As Katie weaves her way through South America on her way to Bolivia, we are left here in the gray of Cleveland in winter. Boooooo. But, on the plus side, I will have hot water and reliable electricity, which I'm pretty stoked about. As she will not, I will act as a sort of conduit to update those interested in her trip.
Katie survived the seven hour layover at JFK and flew overnight to Lima, Peru. From there she caught another flight to Arequipa, where she stayed two years ago for her internship. Friends picked her up from the airport and installed her for the night in their apartment. The weather was hot, the sun was out, and she was sleepy.
Actually day three, but with overnight flights and such, it's just easier this way. Spending the day exploring Arequipa, with the beautiful sillar main square, which was named a UNESCO World Heritage site in 2000 (thank you Wikipedia).
As this is concurrent with today, I don't really know too much more other than that she will be flying tonight to Cusco, a city relatively close to Machu Picchu, which has, of late, been the site of some serious flooding.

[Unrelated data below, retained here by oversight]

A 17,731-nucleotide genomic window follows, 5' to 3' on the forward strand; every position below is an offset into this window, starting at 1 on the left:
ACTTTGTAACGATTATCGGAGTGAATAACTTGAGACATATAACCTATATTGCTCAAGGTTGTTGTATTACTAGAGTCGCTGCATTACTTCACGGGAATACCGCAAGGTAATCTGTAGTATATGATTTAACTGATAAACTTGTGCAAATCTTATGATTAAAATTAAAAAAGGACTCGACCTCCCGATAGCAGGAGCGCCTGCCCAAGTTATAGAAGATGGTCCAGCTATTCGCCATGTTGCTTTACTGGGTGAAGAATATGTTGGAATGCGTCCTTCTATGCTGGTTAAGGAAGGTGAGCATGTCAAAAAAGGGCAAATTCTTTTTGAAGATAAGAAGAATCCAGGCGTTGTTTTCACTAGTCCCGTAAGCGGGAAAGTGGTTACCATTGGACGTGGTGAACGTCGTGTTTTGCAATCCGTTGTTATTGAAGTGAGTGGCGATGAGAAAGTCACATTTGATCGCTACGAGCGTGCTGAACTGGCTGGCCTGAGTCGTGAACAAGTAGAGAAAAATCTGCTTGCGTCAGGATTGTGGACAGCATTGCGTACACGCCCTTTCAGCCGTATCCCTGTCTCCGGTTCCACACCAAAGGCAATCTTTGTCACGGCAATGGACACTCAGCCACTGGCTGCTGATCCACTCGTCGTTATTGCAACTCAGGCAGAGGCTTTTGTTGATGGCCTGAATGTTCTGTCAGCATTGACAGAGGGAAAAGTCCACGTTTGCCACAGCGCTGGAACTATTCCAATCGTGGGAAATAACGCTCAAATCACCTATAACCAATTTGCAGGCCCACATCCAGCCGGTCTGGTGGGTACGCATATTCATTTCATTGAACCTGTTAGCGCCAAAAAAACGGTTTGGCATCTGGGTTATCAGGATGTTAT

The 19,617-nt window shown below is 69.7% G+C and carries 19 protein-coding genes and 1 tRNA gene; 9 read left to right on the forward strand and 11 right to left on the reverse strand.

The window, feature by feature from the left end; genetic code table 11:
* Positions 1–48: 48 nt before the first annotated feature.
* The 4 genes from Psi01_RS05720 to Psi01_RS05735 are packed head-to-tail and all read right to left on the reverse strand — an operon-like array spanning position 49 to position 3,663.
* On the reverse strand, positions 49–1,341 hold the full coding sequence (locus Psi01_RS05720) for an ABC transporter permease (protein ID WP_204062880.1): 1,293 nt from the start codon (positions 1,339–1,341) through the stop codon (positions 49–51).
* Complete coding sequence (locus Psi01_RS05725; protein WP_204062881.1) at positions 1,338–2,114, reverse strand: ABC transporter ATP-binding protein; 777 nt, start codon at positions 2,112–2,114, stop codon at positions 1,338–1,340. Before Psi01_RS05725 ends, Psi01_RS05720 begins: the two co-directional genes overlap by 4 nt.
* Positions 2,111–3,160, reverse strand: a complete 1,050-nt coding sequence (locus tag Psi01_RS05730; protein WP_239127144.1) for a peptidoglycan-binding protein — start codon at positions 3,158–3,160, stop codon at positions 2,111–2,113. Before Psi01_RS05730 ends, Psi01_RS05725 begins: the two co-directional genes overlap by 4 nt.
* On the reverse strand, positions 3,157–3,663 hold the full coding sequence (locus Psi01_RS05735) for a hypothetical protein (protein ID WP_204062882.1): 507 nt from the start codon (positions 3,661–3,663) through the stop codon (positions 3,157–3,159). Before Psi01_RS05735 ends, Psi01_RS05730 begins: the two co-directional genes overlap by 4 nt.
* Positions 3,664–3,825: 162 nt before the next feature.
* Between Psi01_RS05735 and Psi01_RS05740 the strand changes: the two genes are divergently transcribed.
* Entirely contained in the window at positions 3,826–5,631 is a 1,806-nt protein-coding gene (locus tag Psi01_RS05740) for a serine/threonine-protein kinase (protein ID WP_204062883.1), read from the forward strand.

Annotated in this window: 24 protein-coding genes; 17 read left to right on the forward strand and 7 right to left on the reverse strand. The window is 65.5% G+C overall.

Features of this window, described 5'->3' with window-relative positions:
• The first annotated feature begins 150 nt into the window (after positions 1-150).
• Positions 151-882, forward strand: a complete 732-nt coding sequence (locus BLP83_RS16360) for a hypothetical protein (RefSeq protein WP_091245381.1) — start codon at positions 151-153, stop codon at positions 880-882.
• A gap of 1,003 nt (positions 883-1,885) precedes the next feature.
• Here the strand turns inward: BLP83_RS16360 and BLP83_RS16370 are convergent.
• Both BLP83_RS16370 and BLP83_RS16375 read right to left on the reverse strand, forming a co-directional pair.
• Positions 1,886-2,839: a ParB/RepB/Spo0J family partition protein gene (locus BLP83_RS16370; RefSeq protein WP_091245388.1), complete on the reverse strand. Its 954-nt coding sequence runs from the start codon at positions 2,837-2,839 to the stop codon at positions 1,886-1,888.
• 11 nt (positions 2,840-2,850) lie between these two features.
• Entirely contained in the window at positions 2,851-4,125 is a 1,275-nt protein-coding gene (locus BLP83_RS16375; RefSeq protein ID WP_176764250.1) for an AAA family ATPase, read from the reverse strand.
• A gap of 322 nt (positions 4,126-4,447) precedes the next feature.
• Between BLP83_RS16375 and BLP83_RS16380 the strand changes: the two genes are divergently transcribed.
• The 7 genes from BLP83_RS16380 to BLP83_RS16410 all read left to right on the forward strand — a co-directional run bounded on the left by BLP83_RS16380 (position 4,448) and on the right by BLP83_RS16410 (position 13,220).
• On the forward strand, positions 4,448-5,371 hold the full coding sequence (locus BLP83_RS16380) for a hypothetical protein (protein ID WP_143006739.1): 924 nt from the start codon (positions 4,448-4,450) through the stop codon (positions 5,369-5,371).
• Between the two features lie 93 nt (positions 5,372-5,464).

I anticipate that she will do some or all of the following today:
1. Eat chicken and potatoes... and maybe giant corn (it's enormous, I don't know what kind of Miracle Grow they're using over there).
2. Buy yarn; come on, it's inevitable.
3. Walk around the main square (pictured above) and struggle to find just the right angle to get a good picture of the Cathedral.
4. Dread her upcoming layover in the La Paz airport. It apparently takes a long time to get to a small Bolivian village, mainly because there are no direct flights.
When she does arrive at her final destination, Independencia, it will be a different landscape than any of us (most likely) are used to. For instance, I've been trying to dig up information on the village, but even in this day and age, it's nearly impossible. That's how you know it's pretty 'off the grid'. Take the photo below, for example. It shows the gps location satellite imagery for the village, and yes those are trees.
I think 'rural' may be putting it mildly...